Objective and Strategy
The FPA Global Value Strategy will seek to provide above-average capital appreciation over the long term while attempting to minimize the risk of capital losses by investing in well-run, financially robust, high-quality businesses around the world, in both developed and emerging markets.
FPA, formerly First Pacific Advisors, which is located in Los Angeles. The firm is entirely owned by its management which, in a singularly cool move, bought FPA from its parent company in 2006 and became independent for the first time in its 50 year history. The firm has 28 investment professionals and 72 employees in total. Currently, FPA manages about $25 billion across four equity strategies and one fixed income strategy. Each strategy is manifested in a mutual fund and in separately managed accounts; for example, the Contrarian Value strategy is manifested in FPA Crescent (FPACX), in nine separate accounts and a half dozen hedge funds. On April 1, 2013, all FPA funds became no-loads.
Pierre O. Py and Greg Herr. Mr. Py joined FPA in September 2011. Prior to that, he was an International Research Analyst for Harris Associates, adviser to the Oakmark funds, from 2004 to 2010. Mr. Py has managed FPA International Value (FPIVX) since launch. Mr. Herr joined the firm in 2007, after stints at Vontobel Asset Management, Sanford Bernstein and Bankers Trust. He received a BA in Art History at Colgate University. Mr. Herr co-manages FPA Perennial (FPPFX) and the closed-end Source Capital (SOR) funds with the team that used to co-manage FPA Paramount. Py and Herr will be supported by the two research analysts, Jason Dempsey and Victor Liu, who also contribute to FPIVX.
Management’s Stake in the Fund
As of the last SAI (September 30, 2012), Mr. Herr had invested between $1 and $10,000 in the fund and Mr. Py had no investment in it. Mr. Py did have a very large investment in his other charge, FPA International Value.
September 8, 1958.
$1,500, reduced to $100 for IRAs or accounts with automatic investing plans.
0.94% on $323 million in assets, as of August 2013.
We’ve never before designated a 55-year-old fund as a “most intriguing new fund,” but the leadership and focus changes at FPRAX warrant the label.
I’ve written elsewhere that “Few fund companies get it consistently right. By “right” I don’t mean “in step with current market passions” or “at the top of the charts every year.” By “right” I mean two things: they have an excellent investment discipline and they treat their shareholders with profound respect.
FPA gets it consistently right.
FPA has been getting it right with the two funds overseen by Eric Ende and Stephen Geist: FPA Paramount (since March 2000) and FPA Perennial (since 1995 and 1999, respectively). Morningstar designates Paramount as a five-star world stock fund and Perennial as a three-star domestic mid-cap growth fund (both as of August, 2013). That despite the fact that there’s a negligible difference in the fund’s asset allocation (cash/US stock/international stock) and no difference in their long-term performance. The chart below shows the two funds’ returns and volatility since Geist and Ende inherited Paramount.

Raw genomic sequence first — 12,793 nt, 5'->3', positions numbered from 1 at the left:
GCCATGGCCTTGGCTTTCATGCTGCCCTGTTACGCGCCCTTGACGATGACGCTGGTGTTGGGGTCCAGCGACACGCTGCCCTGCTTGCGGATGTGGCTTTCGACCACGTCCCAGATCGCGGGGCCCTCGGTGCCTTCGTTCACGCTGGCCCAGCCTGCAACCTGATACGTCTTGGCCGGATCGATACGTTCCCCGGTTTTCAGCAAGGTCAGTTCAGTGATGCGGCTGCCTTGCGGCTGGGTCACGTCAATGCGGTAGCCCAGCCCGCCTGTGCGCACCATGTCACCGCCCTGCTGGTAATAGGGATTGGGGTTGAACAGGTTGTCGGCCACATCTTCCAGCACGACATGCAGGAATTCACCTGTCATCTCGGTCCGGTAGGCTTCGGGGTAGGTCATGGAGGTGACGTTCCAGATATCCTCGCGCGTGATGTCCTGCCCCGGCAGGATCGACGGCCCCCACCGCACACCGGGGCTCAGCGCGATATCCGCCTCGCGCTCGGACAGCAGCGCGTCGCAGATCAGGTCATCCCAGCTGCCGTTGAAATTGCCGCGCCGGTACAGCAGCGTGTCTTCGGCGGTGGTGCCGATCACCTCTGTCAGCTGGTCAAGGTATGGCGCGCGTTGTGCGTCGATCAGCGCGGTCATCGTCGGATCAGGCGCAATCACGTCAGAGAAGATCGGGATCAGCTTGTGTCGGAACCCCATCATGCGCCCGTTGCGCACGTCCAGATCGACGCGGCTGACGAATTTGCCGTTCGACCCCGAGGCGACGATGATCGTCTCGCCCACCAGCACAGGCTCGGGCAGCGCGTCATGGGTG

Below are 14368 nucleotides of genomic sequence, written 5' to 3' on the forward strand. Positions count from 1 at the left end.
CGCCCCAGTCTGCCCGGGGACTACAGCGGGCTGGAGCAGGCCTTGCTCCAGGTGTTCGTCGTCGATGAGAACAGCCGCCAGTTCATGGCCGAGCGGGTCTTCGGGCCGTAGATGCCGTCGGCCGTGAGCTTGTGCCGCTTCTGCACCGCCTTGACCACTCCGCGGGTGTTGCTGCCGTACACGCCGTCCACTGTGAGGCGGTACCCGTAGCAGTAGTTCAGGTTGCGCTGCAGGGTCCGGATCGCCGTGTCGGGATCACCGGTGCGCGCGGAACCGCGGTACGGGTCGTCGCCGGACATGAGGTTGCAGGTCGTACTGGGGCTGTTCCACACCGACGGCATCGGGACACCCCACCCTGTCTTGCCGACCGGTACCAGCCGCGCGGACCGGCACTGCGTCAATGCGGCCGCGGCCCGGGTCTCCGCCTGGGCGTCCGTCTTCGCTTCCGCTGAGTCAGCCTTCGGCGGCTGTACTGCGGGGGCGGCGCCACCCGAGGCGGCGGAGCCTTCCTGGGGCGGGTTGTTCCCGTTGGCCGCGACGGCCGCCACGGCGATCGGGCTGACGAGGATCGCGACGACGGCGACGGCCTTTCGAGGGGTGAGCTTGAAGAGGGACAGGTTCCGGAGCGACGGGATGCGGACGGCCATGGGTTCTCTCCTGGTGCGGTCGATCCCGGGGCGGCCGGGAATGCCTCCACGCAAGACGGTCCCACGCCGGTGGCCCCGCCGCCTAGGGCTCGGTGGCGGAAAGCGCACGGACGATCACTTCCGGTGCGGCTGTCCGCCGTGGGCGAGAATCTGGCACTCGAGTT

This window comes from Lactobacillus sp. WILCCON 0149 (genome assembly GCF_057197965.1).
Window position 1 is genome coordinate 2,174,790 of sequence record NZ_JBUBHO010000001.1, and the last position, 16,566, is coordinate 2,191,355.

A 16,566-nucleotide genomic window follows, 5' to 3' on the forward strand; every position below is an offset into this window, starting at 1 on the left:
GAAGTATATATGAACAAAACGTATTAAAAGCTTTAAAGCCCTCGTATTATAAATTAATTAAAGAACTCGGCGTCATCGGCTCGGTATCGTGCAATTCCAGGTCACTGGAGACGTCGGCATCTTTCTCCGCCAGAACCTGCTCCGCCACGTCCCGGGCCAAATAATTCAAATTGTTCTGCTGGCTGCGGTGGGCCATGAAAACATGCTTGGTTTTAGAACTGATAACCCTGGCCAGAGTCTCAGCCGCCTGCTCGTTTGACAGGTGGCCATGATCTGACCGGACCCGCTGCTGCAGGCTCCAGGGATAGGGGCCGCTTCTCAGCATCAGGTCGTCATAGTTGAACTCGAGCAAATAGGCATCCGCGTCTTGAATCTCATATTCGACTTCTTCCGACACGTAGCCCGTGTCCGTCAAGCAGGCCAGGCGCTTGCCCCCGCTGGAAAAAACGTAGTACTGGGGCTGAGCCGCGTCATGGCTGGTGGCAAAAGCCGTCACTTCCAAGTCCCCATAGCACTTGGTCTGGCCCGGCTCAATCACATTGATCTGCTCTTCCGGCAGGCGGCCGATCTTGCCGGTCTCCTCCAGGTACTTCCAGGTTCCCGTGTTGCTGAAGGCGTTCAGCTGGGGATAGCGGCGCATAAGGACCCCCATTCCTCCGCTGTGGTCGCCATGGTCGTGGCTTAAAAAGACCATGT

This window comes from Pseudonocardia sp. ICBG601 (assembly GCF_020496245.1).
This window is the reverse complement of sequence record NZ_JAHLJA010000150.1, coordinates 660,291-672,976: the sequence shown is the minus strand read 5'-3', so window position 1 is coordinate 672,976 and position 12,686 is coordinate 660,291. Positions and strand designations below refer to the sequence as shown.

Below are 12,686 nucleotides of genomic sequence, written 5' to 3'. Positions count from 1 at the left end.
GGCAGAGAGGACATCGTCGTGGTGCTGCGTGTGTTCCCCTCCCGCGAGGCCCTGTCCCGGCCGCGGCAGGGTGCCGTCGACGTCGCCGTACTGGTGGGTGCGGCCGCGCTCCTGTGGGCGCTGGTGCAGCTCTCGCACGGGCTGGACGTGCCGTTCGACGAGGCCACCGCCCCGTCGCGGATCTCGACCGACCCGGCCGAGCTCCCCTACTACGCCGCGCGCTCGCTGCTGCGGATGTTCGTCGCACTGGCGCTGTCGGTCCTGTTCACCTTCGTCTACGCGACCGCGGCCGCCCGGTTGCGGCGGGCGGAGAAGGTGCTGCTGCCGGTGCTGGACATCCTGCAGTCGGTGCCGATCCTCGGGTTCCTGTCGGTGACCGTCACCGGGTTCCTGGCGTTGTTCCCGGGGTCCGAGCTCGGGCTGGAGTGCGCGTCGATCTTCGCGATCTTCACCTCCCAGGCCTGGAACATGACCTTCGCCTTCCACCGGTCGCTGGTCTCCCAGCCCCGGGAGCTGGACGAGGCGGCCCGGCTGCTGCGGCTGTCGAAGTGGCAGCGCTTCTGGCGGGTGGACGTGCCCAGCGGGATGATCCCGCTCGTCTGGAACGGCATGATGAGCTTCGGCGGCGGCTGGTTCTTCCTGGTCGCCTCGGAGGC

To put it bluntly, both have consistently clubbed every plausible peer group (mid-cap growth, global stock) and benchmark (S&P 500, Total Stock Market, Morningstar US Growth composite) that I compared them to. By way of illustration, $10,000 invested in either of these funds in March 2000 would have grown to $35,000 by August 2013. The same amount in the Total Stock Market index would have hit $16,000 – and that’s the best of any of the comparison groups.
To be equally blunt, the funds mostly post distinctions without a difference. In theory Paramount has been more global than Perennial but, in practice, both remained mostly focused on high-quality U.S. stocks.
FPA has decided to change that. Geist and Ende will now focus on Perennial, while Py and Herr reshape Paramount. There are two immediately evident differences:
- The new team is likely to transition toward a more global portfolio. We spoke with Mr. Py after the announcement and he downplayed the magnitude of any immediate shifts. He does believe that the most attractive valuations globally lie overseas and the most attractive ones domestically lie among large cap stocks. That said, it’s unlikely the case that FPA brought over a young and promising international fund manager with the expectation that he’ll continue to skipper a portfolio with only 10-15% international exposure.
- The new team is certain to transition toward a more absolute value portfolio. Mr. Py’s investment approach, reflected in the FPIVX prospectus, stresses “Low Absolute Valuation. The Adviser only purchases shares when the Adviser believes they offer a significant margin of safety (i.e. when they trade at a significant discount to the Adviser’s estimate of their intrinsic value).” In consequence of that, “the limited number of holdings in the portfolio and the ability to hold cash are key aspects of the portfolio.” At the last portfolio report, International Value held 24 stocks and 38% cash while Paramount held 31 and 10%. Given that the investment universe here is broader than International’s, it’s unlikely to hold huge cash stakes but likely that it might drift well north of its current level at times.
Paramount is apt to become a very solid, but very different fund under its new leadership. There will certainly be a portfolio restructuring and there will likely be some movement of assets as investors committed to Ende and Geist’s style migrate to Perennial. The pace of those changes will dictate the magnitude of the short-term tax burden that shareholders will bear.